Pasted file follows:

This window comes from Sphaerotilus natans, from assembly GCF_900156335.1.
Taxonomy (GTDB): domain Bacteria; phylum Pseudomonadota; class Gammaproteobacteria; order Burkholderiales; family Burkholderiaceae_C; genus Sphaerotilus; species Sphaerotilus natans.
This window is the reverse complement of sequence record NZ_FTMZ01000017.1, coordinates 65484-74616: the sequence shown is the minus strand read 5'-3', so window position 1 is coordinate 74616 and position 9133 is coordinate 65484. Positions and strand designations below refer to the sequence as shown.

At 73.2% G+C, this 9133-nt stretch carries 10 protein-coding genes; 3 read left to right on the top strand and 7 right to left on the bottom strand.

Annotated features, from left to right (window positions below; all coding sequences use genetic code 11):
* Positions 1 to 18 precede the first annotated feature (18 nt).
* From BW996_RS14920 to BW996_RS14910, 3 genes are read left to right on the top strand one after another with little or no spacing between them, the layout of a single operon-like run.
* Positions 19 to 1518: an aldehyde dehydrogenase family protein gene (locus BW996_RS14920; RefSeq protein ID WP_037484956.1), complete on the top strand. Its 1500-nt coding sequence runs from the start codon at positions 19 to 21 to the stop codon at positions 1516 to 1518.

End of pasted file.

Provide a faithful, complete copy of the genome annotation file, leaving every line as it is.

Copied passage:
This window comes from Sphaerotilus natans, from assembly GCF_900156335.1.
Taxonomy (GTDB): domain Bacteria; phylum Pseudomonadota; class Gammaproteobacteria; order Burkholderiales; family Burkholderiaceae_C; genus Sphaerotilus; species Sphaerotilus natans.
This window is the reverse complement of sequence record NZ_FTMZ01000017.1, coordinates 65484-74616: the sequence shown is the minus strand read 5'-3', so window position 1 is coordinate 74616 and position 9133 is coordinate 65484. Positions and strand designations below refer to the sequence as shown.

At 73.2% G+C, this 9133-nt stretch carries 10 protein-coding genes; 3 read left to right on the top strand and 7 right to left on the bottom strand.

Annotated features, from left to right (window positions below; all coding sequences use genetic code 11):
* Positions 1 to 18 precede the first annotated feature (18 nt).
* From BW996_RS14920 to BW996_RS14910, 3 genes are read left to right on the top strand one after another with little or no spacing between them, the layout of a single operon-like run.
* Positions 19 to 1518: an aldehyde dehydrogenase family protein gene (locus BW996_RS14920; RefSeq protein ID WP_037484956.1), complete on the top strand. Its 1500-nt coding sequence runs from the start codon at positions 19 to 21 to the stop codon at positions 1516 to 1518.